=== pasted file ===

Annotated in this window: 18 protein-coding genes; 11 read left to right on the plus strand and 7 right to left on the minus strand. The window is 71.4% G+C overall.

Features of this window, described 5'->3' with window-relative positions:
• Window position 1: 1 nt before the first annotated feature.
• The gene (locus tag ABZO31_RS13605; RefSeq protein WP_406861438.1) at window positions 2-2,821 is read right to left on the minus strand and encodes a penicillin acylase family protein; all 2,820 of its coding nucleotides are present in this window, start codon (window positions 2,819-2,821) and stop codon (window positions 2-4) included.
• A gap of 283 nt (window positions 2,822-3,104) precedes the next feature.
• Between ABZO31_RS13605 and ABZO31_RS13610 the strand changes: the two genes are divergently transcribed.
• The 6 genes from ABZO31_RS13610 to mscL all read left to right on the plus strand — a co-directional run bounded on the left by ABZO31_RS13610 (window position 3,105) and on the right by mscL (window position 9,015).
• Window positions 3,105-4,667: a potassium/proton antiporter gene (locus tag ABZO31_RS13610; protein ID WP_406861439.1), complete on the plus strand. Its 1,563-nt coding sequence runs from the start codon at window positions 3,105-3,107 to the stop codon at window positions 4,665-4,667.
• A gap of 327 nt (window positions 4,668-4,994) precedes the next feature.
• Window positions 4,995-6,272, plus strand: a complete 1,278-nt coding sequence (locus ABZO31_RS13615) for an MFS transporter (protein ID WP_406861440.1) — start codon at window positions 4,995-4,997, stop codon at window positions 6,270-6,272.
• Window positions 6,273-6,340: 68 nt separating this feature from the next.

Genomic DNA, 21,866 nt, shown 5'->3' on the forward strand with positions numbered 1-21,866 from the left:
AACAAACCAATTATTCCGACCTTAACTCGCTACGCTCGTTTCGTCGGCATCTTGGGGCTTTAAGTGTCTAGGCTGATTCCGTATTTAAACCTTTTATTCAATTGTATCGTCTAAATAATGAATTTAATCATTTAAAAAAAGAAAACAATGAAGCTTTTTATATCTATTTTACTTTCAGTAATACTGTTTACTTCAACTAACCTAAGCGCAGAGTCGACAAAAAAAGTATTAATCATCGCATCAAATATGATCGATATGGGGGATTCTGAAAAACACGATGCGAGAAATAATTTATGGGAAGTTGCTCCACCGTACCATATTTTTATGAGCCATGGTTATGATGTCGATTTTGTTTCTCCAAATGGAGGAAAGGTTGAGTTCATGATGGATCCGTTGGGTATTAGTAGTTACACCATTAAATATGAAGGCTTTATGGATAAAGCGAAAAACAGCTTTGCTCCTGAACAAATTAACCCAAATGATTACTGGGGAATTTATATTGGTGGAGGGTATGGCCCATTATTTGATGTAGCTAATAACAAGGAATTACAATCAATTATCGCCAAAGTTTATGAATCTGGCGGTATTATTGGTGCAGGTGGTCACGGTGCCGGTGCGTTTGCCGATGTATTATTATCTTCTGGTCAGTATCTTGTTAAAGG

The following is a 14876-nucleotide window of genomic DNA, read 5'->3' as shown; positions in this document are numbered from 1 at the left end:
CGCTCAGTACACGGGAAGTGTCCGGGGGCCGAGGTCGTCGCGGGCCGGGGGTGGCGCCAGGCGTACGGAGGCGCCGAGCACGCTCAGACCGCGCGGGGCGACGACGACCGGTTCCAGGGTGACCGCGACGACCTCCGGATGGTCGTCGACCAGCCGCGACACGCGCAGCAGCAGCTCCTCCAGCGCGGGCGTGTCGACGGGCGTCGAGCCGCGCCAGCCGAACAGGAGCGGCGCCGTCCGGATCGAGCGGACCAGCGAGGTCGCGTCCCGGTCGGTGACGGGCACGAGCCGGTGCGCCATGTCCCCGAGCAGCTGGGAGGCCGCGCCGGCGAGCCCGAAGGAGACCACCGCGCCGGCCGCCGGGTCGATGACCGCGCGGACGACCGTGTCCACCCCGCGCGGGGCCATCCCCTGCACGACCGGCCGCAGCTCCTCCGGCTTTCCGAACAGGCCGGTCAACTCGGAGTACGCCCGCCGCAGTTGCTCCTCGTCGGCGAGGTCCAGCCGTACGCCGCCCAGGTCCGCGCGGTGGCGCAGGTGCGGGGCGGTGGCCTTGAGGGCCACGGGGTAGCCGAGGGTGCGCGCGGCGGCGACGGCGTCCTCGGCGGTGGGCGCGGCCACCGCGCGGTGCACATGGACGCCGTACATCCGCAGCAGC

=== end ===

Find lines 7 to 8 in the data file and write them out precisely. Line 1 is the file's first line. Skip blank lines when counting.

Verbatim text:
• The 6 genes from ABZO31_RS13610 to mscL all read left to right on the plus strand — a co-directional run bounded on the left by ABZO31_RS13610 (window position 3,105) and on the right by mscL (window position 9,015).
• Window positions 3,105-4,667: a potassium/proton antiporter gene (locus tag ABZO31_RS13610; protein ID WP_406861439.1), complete on the plus strand. Its 1,563-nt coding sequence runs from the start codon at window positions 3,105-3,107 to the stop codon at window positions 4,665-4,667.